For me, that someone was Drew.

Previously published as IPPY award-winning novel, Secret for a Song.


Author: S.K. Falls
Genre: New Adult, Romance, Contemporary, Dark, Mature Subject Matter
Heat Rating: cool
Point of View: First Person, Single
Source & Format: Public Library–eBook


Why I Picked it Up / My Expectations:

I randomly found this book among my library’s recent eBooks additions and decided to put myself on the hold list.

What intrigued me about this book is the very first line of the book synopsis. I’ve never read a book about someone with Munchausen syndrome (Munchausen syndrome is a mental disorder that is characterized by the sufferer causing or pretending to have physical or psychological symptoms in his or herself.) though I’ve heard of it before so that really interested me.

The Concept:

For myself, as someone who is entering the healthcare field, it was hard for me to read about Sayor’s condition for two reasons. One is that this book is written in such a real way that it’s hard to read Saylor’s perspective on things because of her mental condition. You really understand what she is thinking and why and that is hard to stomach at times.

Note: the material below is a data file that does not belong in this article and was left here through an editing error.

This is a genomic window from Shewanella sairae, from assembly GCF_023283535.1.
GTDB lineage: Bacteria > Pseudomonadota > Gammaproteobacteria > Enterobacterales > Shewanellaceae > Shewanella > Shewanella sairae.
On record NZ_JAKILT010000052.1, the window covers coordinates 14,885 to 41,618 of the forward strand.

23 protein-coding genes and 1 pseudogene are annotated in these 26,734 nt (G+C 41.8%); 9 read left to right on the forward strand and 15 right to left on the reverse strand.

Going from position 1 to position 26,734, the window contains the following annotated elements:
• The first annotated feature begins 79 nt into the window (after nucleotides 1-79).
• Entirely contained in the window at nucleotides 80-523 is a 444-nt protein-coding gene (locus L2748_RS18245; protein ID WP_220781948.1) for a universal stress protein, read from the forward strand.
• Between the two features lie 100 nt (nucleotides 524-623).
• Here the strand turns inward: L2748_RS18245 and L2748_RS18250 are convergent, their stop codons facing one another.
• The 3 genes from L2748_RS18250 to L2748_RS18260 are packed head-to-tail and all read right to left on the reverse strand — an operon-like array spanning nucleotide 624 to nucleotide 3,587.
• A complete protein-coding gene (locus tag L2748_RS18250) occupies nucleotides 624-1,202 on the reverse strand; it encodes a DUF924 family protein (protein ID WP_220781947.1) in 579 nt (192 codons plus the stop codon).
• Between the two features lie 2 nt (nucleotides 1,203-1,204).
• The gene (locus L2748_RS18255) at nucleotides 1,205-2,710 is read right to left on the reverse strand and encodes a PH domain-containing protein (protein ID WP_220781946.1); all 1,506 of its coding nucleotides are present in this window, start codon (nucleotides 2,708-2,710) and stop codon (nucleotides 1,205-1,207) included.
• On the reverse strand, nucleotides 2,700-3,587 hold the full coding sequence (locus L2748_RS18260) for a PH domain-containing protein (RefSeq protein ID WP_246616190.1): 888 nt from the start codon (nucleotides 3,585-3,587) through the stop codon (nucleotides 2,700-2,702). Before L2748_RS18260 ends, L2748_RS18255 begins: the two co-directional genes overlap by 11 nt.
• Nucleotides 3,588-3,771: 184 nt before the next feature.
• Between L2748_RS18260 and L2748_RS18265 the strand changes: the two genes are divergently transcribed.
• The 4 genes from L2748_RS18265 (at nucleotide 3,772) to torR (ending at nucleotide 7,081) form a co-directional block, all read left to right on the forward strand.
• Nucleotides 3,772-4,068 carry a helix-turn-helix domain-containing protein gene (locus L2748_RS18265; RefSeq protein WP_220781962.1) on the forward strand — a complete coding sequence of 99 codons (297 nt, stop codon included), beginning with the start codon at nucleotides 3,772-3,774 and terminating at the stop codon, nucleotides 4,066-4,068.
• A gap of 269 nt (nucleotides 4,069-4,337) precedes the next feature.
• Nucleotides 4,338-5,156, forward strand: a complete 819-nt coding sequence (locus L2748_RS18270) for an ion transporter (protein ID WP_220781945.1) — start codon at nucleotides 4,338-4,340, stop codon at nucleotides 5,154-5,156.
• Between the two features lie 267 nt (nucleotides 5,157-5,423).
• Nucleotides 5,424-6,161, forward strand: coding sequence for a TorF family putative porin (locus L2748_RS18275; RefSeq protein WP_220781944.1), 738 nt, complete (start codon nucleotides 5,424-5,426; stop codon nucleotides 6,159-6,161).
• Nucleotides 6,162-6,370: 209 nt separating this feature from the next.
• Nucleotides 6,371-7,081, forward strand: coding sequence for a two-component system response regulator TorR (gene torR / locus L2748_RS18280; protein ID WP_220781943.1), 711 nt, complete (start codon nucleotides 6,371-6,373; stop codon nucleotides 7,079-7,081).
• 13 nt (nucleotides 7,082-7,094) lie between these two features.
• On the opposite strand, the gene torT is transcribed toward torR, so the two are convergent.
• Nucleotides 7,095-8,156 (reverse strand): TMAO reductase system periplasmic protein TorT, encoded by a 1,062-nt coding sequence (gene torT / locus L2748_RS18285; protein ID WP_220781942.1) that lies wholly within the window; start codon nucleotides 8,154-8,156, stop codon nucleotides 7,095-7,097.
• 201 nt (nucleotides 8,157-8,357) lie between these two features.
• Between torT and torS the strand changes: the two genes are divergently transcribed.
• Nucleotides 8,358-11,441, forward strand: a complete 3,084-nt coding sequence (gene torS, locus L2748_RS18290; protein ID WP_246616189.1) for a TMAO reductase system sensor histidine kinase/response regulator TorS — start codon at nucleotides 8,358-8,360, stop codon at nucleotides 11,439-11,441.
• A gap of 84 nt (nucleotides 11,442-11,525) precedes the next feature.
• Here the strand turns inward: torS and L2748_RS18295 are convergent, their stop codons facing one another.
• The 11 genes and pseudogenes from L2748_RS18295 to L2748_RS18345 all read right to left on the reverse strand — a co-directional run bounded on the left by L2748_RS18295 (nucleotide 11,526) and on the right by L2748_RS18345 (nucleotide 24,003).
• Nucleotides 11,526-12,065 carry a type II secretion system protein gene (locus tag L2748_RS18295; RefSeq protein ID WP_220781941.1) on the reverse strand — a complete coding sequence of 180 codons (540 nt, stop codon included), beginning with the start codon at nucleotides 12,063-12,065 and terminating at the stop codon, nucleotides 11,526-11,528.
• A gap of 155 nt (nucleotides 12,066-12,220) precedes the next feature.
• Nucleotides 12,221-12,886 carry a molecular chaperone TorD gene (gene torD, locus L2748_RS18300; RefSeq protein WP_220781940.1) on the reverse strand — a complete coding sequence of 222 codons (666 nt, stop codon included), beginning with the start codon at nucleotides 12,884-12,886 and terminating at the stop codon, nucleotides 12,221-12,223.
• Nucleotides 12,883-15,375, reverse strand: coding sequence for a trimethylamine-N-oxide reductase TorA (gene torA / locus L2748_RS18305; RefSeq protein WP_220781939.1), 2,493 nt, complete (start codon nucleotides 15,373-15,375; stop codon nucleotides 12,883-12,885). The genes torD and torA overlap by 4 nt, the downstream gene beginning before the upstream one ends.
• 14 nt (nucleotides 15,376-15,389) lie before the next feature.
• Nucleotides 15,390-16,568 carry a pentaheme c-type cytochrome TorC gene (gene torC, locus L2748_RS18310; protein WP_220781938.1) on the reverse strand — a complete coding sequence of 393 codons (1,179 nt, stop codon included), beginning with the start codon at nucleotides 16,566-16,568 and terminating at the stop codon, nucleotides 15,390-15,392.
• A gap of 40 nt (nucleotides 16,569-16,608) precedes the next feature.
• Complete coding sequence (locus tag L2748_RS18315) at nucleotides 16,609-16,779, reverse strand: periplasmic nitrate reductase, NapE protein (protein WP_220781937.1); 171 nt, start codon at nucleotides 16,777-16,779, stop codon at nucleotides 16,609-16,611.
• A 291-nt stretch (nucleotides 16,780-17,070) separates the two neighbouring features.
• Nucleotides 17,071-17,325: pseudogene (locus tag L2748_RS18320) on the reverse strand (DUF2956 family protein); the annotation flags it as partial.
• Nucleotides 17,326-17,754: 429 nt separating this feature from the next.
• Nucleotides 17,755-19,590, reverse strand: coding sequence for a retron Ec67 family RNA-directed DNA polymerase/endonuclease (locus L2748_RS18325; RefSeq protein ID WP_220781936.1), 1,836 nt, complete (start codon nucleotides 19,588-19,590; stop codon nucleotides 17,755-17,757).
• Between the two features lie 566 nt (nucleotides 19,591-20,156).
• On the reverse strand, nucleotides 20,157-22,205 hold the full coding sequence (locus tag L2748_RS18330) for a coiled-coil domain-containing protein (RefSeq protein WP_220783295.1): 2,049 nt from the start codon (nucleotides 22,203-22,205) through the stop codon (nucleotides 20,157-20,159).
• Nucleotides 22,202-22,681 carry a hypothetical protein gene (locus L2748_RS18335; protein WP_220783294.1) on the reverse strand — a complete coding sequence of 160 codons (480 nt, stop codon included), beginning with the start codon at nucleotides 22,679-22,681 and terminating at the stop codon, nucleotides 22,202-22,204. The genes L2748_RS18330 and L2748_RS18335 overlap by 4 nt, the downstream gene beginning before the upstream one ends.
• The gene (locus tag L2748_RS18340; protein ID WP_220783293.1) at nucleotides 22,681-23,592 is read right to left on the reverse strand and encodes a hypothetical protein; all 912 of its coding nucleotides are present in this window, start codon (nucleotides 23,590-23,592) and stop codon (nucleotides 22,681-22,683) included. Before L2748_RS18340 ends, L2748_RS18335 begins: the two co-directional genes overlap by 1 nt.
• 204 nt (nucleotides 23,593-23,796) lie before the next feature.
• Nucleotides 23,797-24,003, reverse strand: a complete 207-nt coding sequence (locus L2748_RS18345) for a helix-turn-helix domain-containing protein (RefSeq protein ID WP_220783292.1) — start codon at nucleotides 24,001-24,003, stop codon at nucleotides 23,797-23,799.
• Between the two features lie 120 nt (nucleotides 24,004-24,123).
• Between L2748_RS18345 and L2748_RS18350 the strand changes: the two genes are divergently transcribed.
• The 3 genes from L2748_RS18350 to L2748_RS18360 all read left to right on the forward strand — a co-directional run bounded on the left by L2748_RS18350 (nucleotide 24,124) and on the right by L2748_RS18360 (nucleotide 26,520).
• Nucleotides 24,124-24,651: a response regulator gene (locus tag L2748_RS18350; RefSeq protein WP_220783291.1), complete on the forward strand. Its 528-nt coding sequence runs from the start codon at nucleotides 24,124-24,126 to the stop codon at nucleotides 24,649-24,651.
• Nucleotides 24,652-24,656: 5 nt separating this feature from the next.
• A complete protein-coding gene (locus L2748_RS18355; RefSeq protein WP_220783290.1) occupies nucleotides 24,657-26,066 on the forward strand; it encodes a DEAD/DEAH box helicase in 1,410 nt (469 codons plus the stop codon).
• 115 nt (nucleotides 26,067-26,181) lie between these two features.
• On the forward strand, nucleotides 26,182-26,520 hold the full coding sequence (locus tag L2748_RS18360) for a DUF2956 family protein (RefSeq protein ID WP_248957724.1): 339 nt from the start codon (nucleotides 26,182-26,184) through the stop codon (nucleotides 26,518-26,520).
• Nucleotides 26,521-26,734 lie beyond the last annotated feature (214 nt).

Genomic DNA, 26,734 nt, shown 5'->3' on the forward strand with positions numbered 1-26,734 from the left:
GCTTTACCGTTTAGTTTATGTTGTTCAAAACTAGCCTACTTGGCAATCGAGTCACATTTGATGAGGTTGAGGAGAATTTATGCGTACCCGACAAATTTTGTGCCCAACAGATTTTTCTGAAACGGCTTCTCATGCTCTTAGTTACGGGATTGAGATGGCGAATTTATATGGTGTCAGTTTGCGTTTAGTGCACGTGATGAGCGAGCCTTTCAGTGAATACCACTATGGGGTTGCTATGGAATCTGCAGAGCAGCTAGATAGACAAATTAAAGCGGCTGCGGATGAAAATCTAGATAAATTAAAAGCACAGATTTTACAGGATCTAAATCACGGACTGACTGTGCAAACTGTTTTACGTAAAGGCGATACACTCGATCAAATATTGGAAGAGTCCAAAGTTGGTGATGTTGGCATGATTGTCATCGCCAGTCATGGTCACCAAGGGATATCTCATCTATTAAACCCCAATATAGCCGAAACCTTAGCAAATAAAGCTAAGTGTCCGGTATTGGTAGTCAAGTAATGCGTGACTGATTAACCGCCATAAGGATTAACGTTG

The other reason I found this book hard to read is that our healthcare system truly fails people suffering from this condition and other mental health conditions. In recent years, mental health is getting talked about more and more but there is still a huge stigma surrounding it and I like that this book brings more obscure disorders to the forefront.

The Plot:

The best way I can thing to describe this book is if The Fault in Our Stars had a love affair with Fight Club. Now this might seem like an odd combination but if you’ve read both of those books and then this one, you would understand where I am coming from. The Narrator from Fight Club really reminds me of Saylor as they both suffer from conditions that results in them attending a support group. While is why it also reminds me of The Fault in Our Stars because instead of the crazy, soap-making ride that is Fight Club, Saylor learns what it means to live by hanging out with people her own age suffering from their medical conditions.

This book is really about Saylor living with her condition and her personal growth. There are definitely little plot lines along the way that contribute to the plot and keep it from being too heavy but this really is about Saylor’s personal growth.

The Characters:

The characters in this book are extremely well-developed though some might come across as cliché. However, I thought they complimented each other well.